During construction, building materials that are supposed to be on the interior of a house are often temporarily exposed to the elements. When materials that need to stay dry get stuck in the rain, problems may ensue.
When wet, insulation is dangerous and ineffective, but it’s not necessarily irredeemable.
If insulation gets wet during construction, it cannot be installed while still wet. In some cases, the insulation can be dried out again. Other times, it is necessary to purchase new insulation if the water content is too great or if the insulation has been damaged.
Wet Insulation Will Not Work
Wet insulation will not work properly if installed in the walls of a home.
When insulation made of materials such as fiberglass, foam, cellulose, and mineral wool becomes waterlogged, it loses its thermal resistance. In other words, wet insulation is no longer good at insulating.
There’s science to back up this phenomenon. Water is a better conductor of heat than air. When water replaces the air pockets inside insulation, it makes the insulation better at conducting heat as well.
The insulation will not be able to properly regulate the temperature of the building while it is wet.
If this were the only downside of using wet insulation, the simplest solution would be to continue using the wet insulation and simply allow it to dry as construction continues around it. However, this would be a grave mistake.
Wet insulation is a structural hazard and a health hazard. The moisture in the insulation will naturally travel to the bottom, soaking the wooden framework of the house. This can cause the wood to rot and become soft.
The dark, damp atmosphere of wet insulation is also the ideal breeding ground for mold and bacteria. The insulation and surrounding construction will later have to be replaced as mold and bacteria are health hazards to inhabitants.
Wet insulation is not something that can just be covered up and forgotten about. It is an issue that needs to be solved before the insulation is used in order to prevent larger problems and expenses down the line.
Dealing With Wet Insulation During Construction
Let It Dry
The first and more cost-effective solution is to let the insulation dry. Let me be clear that the insulation must be fully dry before it is installed. Even slightly wet insulation that is installed in a home can cause the issues that were previously discussed.
There are most likely other projects that can be done in the meantime while you are waiting for the insulation to dry. Finding an alternative project to do can help keep a tight schedule running smoothly.
In cases where the insulation is only damp and not completely soaked through, letting it dry is a safe bet that won’t require too much extra time.
Being able to dry out the insulation again after it has become wet also depends on the type of insulation. Mineral wool insulation is water-resistant and holds its shape when in contact with water.
On the other hand, cellulose and fiberglass insulation soaks up water and compresses. These types of insulation will be harder to dry out again.
- Cost: letting the insulation dry saves you from having to purchase new product.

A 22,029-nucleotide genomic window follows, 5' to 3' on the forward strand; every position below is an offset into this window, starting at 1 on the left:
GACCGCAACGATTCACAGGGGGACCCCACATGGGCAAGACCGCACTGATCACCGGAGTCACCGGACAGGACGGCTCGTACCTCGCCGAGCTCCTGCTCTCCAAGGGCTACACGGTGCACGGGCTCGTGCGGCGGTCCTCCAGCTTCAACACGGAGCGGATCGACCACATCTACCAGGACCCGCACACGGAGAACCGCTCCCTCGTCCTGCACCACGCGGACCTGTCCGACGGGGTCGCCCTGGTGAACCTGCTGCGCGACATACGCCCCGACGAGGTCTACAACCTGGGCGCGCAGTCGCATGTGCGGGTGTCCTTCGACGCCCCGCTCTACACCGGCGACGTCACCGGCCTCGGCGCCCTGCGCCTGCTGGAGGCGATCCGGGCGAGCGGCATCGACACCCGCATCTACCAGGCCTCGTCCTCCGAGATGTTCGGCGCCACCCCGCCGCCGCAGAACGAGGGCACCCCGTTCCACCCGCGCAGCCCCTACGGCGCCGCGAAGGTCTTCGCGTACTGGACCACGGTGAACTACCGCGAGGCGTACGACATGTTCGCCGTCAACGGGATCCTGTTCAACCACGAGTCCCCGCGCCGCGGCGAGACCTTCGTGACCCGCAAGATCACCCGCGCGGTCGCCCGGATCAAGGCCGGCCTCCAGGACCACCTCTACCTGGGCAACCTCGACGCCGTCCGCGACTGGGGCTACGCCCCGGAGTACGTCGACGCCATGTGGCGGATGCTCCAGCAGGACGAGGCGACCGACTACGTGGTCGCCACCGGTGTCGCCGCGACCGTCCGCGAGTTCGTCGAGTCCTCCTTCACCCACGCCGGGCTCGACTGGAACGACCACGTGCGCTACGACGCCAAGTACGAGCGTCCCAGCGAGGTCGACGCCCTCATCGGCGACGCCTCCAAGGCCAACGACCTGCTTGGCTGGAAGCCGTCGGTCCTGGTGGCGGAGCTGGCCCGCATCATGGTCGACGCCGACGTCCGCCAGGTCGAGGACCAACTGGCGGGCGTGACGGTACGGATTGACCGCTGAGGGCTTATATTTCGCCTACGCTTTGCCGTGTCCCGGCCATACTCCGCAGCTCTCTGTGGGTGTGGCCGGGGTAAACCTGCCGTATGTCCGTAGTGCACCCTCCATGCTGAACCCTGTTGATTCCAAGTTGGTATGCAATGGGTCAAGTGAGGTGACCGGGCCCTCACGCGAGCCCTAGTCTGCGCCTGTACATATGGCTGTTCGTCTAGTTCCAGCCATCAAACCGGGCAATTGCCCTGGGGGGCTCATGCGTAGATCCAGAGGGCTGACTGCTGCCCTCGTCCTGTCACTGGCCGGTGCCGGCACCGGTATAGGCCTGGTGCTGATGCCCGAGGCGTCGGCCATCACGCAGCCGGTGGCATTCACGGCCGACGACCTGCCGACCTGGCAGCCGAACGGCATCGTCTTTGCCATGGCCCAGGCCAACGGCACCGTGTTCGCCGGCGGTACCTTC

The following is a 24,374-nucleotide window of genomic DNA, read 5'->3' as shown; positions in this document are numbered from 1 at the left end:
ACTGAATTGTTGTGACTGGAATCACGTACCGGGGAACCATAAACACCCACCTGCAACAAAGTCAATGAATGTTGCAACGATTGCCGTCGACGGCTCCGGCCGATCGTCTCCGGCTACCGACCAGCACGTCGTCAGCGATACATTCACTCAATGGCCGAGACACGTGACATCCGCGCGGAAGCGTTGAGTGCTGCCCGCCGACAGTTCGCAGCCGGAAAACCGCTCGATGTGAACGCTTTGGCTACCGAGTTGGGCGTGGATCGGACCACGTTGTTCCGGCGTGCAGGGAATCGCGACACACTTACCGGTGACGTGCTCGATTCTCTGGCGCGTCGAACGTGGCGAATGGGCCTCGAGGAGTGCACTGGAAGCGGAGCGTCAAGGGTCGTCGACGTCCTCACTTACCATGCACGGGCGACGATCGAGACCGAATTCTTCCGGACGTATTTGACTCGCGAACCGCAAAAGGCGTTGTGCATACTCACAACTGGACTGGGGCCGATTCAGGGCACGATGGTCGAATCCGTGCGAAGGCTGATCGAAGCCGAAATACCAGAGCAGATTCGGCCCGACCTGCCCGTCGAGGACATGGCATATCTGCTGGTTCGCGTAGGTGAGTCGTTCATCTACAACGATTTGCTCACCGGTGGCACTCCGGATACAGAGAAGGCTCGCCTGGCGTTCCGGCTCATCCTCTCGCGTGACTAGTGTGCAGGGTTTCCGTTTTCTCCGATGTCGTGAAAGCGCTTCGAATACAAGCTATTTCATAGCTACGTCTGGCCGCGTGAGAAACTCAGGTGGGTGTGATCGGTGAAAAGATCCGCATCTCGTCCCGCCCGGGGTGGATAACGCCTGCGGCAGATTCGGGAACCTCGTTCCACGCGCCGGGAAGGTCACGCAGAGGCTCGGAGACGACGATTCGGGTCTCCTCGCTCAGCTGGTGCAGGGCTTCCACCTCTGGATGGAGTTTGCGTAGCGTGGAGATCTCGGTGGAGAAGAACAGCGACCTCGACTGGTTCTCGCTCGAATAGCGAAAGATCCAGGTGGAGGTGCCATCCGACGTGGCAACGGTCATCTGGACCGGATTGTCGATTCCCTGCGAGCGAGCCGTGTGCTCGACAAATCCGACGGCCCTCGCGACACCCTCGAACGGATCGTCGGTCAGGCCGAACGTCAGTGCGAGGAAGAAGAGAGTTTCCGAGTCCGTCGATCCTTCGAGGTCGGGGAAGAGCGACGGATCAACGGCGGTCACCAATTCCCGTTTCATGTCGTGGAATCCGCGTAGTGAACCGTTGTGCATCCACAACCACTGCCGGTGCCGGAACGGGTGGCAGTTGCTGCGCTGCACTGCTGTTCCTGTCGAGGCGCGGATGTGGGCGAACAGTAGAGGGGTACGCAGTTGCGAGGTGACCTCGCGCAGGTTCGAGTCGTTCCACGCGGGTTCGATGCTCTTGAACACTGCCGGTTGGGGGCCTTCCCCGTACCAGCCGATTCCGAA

- Moisture level: this option is better suited for insulation that isn’t soaked all the way through, but maybe the first centimeter or two is damp.
- Safety: Insulation that isn’t fully dry all the way through will still be a structural hazard and health hazard.
- Time: Waiting for insulation to dry can bump back a construction timeline.
- Weather: If the weather continues to be wet, the insulation may not be able to dry out.
- Unseen damage: Water inside the insulation could have caused damage that is not seen by the bare eye. The insulation may never be as effective as it should be.
- Moisture level: insulation that is fully soaked will take a very long time to dry.
Sometimes letting the insulation dry out is not an option. It may be necessary to replace it instead.
As the saying goes, “Better safe than sorry.” It can be hard to tell whether or not the insulation has truly dried all the way through, and even just a bit of moisture in its center can cause problems later on.
If the insulation has been wet for an extended period of time, there is a possibility for mold spores to find their way inside and begin spreading. Installing moldy insulation will lead to poor air quality in the building, which has serious health repercussions.
Additionally, construction timelines may not be able to wait for the insulation to dry out. If there is nothing to be done while the insulation dries, people are losing out on time they could be finishing the building project.
Of course, replacing the insulation is the more expensive option out of the two. It’s not cheap to buy all new insulation, but it’s even more expensive to install a damaged product only to later have to rip it out and create more problems in the meantime.
Building insurance may or may not cover the damage caused to the insulation. Water damage caused by neglect or faulty installation will not be covered, but in cases such as extreme storms and hurricanes, you may have better luck.
Since the insulation has not been installed in the home yet, homeowners insurance will not apply. If you have building insurance specifically for damage that occurred during construction, you may be able to get insurance to cover some of the cost.
- Peace of mind: You don’t have to worry that the insulation may not have been completely dry.
- Time: Buying new insulation will prevent wasted time while waiting for the insulation to dry.
- Cost: Buying new insulation is expensive and may not be covered by insurance.
- Time: You may not be waiting for the insulation to dry anymore, but it takes time to order and receive new insulation as well.